STRIKE SETTLEMENT MAY SET STANDARD FOR OTHERS

LOS ANGELES -- As 59,000 members of seven retail clerks locals returned to work last week for the first time in 141 days, the message for union members around the country was clear, industry sources told SN last week: What they got in Southern California is as good as members of the United Food and Commercial Workers Union are likely to get anywhere else as their contracts expire later this year."I

LOS ANGELES -- As 59,000 members of seven retail clerks locals returned to work last week for the first time in 141 days, the message for union members around the country was clear, industry sources told SN last week: What they got in Southern California is as good as members of the United Food and Commercial Workers Union are likely to get anywhere else as their contracts expire later this year.

"I don't think the big three are going to give anyone a more favorable contract than what the clerks got in Southern California -- that's why the chains invested in the loss of billions of dollars in revenues there," one industry observer told SN last week.

UFCW members ratified new agreements with Safeway, Albertsons and Kroger Co. by a margin of 86% the last two days of February following a strike against Safeway's Vons and Pavilions stores that began Oct. 11, 2003, and a lockout by the other two employers the following day. The new three-year agreement was hammered out during 17 days of negotiations between the three employers and the UFCW with the help of Peter J. Hurtgen, director of the Federal Mediation and Conciliation Service.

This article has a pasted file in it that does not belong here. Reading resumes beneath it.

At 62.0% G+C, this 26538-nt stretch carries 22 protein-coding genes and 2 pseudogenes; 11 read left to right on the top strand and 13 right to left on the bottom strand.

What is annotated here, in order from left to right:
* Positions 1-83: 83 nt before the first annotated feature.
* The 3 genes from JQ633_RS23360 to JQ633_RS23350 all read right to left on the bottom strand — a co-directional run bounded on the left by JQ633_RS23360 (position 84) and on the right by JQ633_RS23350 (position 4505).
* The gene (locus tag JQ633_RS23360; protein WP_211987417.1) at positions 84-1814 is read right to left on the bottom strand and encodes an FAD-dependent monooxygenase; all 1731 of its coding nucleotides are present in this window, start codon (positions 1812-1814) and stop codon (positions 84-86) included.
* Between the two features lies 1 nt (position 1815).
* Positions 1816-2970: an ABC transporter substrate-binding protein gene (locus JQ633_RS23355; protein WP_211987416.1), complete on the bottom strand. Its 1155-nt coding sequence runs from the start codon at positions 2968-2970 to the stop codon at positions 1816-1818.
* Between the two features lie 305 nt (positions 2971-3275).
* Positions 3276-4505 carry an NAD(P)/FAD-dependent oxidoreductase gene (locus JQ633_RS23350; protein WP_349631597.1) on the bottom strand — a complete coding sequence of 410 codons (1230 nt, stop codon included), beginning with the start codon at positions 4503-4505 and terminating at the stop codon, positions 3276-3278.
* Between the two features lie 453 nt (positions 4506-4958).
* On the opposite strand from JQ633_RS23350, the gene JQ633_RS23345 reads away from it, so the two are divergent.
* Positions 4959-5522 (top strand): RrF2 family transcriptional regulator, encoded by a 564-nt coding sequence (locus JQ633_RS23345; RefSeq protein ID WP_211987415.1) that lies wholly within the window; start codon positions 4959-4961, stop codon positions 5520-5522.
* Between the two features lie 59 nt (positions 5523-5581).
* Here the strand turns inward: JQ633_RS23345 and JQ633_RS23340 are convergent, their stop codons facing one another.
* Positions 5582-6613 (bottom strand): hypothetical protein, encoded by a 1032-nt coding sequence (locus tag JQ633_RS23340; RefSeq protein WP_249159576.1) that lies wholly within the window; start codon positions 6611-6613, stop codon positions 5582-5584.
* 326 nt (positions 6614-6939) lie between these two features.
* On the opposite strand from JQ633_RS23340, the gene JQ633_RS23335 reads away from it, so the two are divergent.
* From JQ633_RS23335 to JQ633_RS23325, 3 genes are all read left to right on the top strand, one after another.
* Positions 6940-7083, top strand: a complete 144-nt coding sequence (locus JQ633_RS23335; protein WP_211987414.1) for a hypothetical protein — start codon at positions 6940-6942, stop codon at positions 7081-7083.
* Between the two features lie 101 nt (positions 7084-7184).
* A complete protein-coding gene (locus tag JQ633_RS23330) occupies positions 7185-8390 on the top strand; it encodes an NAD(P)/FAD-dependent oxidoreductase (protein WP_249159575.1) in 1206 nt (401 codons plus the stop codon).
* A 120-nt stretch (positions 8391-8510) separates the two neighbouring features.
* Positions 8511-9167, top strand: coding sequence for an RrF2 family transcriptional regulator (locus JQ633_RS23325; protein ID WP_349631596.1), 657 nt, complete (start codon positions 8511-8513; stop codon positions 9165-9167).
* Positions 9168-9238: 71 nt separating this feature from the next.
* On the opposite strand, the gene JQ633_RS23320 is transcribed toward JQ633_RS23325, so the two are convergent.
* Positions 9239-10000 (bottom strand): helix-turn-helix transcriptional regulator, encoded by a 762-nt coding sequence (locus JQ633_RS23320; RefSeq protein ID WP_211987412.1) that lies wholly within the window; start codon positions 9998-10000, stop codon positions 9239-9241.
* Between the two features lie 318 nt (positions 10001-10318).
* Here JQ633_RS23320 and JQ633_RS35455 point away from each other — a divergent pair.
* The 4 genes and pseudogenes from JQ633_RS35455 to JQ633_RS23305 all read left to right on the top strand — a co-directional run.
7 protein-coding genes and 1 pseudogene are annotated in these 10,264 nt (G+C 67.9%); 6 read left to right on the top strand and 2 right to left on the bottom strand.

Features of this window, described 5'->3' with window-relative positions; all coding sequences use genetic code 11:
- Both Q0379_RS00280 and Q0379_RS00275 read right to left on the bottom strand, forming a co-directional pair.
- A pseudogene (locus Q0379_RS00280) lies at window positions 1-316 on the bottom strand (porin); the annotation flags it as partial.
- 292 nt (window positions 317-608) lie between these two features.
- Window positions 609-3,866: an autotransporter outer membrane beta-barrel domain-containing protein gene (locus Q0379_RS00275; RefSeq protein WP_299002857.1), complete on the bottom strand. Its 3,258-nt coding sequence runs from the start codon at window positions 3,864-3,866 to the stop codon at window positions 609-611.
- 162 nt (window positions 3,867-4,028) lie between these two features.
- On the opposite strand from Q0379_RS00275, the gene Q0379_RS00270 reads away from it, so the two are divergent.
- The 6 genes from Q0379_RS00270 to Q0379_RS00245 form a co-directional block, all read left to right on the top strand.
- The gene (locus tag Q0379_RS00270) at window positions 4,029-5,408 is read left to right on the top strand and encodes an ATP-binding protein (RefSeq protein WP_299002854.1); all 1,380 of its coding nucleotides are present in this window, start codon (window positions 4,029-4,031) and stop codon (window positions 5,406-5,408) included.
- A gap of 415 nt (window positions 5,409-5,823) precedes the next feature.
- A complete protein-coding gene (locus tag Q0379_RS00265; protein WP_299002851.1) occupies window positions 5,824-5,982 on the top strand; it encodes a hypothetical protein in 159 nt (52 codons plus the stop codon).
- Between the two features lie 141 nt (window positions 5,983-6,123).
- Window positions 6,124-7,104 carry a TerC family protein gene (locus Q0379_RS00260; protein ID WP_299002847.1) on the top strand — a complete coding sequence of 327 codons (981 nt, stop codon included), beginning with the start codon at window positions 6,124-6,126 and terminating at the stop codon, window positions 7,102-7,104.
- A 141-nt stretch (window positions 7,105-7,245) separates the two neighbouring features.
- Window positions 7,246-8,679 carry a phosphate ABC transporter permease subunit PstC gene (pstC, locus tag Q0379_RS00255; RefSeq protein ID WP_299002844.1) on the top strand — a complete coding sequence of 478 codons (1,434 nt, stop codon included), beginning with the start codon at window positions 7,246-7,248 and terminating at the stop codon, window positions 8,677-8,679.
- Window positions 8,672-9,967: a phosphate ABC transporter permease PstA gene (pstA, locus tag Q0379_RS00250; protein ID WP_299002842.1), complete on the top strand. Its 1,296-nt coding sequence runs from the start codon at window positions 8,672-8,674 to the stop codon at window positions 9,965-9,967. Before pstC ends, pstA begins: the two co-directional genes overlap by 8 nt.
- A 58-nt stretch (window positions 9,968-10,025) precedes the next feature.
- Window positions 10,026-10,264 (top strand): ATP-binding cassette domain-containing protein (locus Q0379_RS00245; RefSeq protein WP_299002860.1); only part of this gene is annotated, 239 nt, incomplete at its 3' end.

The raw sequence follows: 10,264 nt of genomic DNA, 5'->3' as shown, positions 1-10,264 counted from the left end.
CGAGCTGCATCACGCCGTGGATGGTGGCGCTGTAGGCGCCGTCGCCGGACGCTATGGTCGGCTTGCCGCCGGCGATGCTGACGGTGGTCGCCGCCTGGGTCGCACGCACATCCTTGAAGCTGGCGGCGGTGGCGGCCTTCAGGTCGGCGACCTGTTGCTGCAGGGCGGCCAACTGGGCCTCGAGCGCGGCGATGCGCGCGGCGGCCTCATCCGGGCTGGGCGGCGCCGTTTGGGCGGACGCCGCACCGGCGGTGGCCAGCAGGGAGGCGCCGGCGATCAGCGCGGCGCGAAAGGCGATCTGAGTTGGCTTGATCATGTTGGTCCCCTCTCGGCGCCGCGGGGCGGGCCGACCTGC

One of the major provisions of the new contract was acceptance by the union of a two-tier system for wages and benefits. It will enable new hires to earn a maximum of $15.10 per hour after 7,800 hours, compared with a maximum of $17.90 an hour after 2,600 hours for current workers.

On health care, the chains agreed to continue to pay employee premiums for at least two more years at a rate of $3.80 an hour per employee for all union members, with a $4.60 cap in the third year for current employees, compared with $1.10 per hour in the third year for new hires, with current employees contributing $5 to $15 per week in the third year if needed and new hires contributing $9 a week on average, compared with no contributions under the old contract.

Union members also will receive a lump-sum bonus of 30 cents per hour within the first 30 days after ratification and another lump-sum bonus of 30 cents an hour at the beginning of the third year of the agreement.

The new contract also allows some job sharing between food and general merchandise clerks and limited use of vendors to do some store work.

In a published report, Meredith Adler, an analyst with Lehman Bros., New York, said most of the financial benefits to the chains "will result from the hiring of new workers at lower wages and benefits. In order to hasten the process of bringing in new workers, buyouts of existing workers are possible."

She also said the chains may see some improvement in productivity due to the provisions that allow them to use general merchandise clerks to do some of the work of higher-paid food clerks and that allow the companies to utilize vendor labor more broadly.

The most important concession to union members, Adler pointed out, was the defeat of the chains' proposal to have separate health care funds for each tier, which would have increased costs for the first tier, which has an older employee base. The chains also agreed to build a $190 million health care fund reserve, which may extend full coverage for the full three years of the agreement.